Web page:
This individual in [our colony] is now surrounded mostly by previously infected (and now immune) individuals. There is also a minority of uninfected individuals, but the statistical probability of the virus encountering an immune individual (70%) is much higher. It cannot infect (and thrive in) these immune individuals in its immediate milieu and withers way.

The uninfected minority in a community is therefore protected by a shield made up of a herd of the previously infected. The infected gentleman in B block is the first member of this shield. Remember this.

5. Now, some actionable things: no matter who you are and how old you are, do not step out without a mask. A simple mask is good enough, an N95 is even better, but please do not use N95 masks or Vogmasks with exhaust valves. The valve provides “breathability” when you exhale by releasing your breath and its contagion carrying respiratory droplets. These masks protect no-one. For the duration of the pandemic, these masks should be banned.

If you’re using a cotton or a fabric mask, make sure it’s not sieve-like or honeycombed. This leaks air and respiratory droplets. Make sure the mask covers your nose and mouth. It’s instructive to note that even if you’re in the presence of a COVID infected individual and they’re masked and not coughing and you are yourself masked, the probability of you getting the infection is minuscule. The virus doesn’t fly out into your lungs.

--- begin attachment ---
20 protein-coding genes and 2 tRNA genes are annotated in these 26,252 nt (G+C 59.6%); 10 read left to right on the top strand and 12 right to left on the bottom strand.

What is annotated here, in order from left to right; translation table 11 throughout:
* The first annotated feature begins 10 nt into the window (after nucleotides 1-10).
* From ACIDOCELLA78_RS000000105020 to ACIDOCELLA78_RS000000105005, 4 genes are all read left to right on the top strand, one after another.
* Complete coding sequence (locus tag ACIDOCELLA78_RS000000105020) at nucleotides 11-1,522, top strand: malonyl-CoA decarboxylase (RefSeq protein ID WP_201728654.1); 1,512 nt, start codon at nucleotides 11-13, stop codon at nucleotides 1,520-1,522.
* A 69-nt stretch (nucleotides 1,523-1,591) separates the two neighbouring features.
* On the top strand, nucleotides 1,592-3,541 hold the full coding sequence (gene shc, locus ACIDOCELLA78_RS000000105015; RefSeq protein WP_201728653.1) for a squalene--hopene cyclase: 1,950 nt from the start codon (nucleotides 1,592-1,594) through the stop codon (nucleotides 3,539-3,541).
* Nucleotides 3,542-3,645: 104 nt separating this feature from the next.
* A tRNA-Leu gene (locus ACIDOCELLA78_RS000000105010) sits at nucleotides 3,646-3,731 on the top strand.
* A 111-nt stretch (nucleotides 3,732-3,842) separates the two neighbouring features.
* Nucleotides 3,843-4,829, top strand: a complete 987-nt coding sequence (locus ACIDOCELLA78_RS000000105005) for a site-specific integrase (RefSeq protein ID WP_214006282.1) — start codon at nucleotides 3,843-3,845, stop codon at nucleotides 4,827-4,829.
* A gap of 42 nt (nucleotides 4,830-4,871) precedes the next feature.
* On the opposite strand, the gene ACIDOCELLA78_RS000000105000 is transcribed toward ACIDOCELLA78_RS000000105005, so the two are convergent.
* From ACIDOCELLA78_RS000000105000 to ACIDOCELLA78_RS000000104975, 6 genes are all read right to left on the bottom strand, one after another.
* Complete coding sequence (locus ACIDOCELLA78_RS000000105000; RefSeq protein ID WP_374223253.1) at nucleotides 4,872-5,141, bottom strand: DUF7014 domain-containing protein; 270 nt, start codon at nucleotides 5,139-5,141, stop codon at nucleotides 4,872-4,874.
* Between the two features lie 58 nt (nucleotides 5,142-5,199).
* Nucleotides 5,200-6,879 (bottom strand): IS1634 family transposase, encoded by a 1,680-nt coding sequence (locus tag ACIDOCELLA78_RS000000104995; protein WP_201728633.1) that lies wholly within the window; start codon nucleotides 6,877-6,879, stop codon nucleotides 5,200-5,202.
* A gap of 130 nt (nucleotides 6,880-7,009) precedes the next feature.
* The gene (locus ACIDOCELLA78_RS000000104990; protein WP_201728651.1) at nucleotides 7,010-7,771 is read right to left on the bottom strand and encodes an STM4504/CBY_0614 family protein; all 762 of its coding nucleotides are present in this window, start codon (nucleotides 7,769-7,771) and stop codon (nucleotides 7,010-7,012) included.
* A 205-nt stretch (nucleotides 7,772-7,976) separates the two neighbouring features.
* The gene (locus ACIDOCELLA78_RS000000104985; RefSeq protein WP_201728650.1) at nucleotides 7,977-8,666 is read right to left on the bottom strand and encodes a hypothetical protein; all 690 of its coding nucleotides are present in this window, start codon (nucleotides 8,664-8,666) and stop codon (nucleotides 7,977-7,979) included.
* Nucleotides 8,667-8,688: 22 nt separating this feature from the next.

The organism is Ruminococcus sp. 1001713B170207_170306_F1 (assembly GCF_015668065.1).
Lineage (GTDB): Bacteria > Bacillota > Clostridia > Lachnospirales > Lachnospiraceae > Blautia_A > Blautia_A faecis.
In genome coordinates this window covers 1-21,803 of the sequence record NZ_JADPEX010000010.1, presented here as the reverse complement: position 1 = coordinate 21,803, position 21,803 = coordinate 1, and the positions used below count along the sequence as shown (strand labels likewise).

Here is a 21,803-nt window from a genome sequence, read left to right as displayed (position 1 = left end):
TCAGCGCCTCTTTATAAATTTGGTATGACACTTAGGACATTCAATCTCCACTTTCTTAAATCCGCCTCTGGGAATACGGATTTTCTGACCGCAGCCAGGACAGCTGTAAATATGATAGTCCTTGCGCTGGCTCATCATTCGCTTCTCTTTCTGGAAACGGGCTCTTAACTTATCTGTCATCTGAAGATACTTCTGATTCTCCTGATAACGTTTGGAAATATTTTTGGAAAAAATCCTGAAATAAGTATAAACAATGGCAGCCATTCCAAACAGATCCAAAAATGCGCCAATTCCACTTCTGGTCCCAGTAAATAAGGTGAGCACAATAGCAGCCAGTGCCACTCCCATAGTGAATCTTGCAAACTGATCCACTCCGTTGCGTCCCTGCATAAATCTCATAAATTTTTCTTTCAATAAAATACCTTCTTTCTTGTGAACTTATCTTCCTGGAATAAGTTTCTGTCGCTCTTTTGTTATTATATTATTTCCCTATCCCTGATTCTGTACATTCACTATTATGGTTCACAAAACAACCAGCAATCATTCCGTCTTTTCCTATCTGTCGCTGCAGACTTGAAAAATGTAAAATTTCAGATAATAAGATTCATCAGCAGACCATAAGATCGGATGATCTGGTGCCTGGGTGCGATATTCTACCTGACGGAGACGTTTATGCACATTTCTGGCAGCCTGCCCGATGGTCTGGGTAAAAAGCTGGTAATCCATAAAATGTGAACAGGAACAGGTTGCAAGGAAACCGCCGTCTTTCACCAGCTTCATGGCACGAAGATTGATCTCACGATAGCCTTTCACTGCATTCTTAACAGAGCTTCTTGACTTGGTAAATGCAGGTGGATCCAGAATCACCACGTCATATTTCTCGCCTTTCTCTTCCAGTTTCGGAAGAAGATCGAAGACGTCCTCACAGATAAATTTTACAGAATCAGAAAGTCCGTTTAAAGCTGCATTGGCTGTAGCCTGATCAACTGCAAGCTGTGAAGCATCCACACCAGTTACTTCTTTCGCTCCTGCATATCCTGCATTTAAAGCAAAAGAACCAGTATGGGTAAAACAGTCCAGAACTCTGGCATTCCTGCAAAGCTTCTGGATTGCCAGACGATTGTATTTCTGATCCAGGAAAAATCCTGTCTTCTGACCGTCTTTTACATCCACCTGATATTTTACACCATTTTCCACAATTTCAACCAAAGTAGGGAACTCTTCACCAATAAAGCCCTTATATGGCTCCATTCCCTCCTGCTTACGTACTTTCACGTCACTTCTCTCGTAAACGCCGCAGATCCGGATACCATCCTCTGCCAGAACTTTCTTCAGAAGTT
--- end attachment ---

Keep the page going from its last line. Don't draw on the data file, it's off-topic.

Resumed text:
6. Learn optimal mask hygiene. Consider the outer surface of your mask contaminated and carrying the virus if you’ve been in close proximity of other people. Do not touch the outer surface of the mask. Remove the mask by disengaging the earloops without touching the outer surface and discard it (if disposable) or wash it immediately on return.

7. Treat every individual you meet as an asymptomatic COVID carrier. Treat every surface you touch as potentially contaminated. That is the meaning of community transmission. Carry a sanitiser on your person. Frequently sanitise your hands after touching surfaces or objects. As we go about our lives, try your best not to get infected.

Remember, easing the lockdown doesn’t diminish the virulence or the transmissibility of the virus. On the contrary, it increases it. Your chance of getting infected today is 15 times more than what it was in the beginning of May. It will be a hundred times more by June-end.

Avoid stepping out, as much as possible, particularly for non-essential activities. Give Delhi’s healthcare apparatus a fighting chance. We all have to avoid falling sick at the same time. We’ll all be scampering for hospital beds at the same time. No one will get it.

“Living with the virus” is not the same thing as socialising in the middle of a pandemic. For all our sakes, behaviourally, assume that the lockdown persists unabated. Please do not be complacent.

This article first appeared in Dr Ambarish Satwik is a vascular and endovascular surgeon at Delhi’s Sir Ganga Ram Hospital. He is the author of the novel Perineum: Nether Parts of the Empire.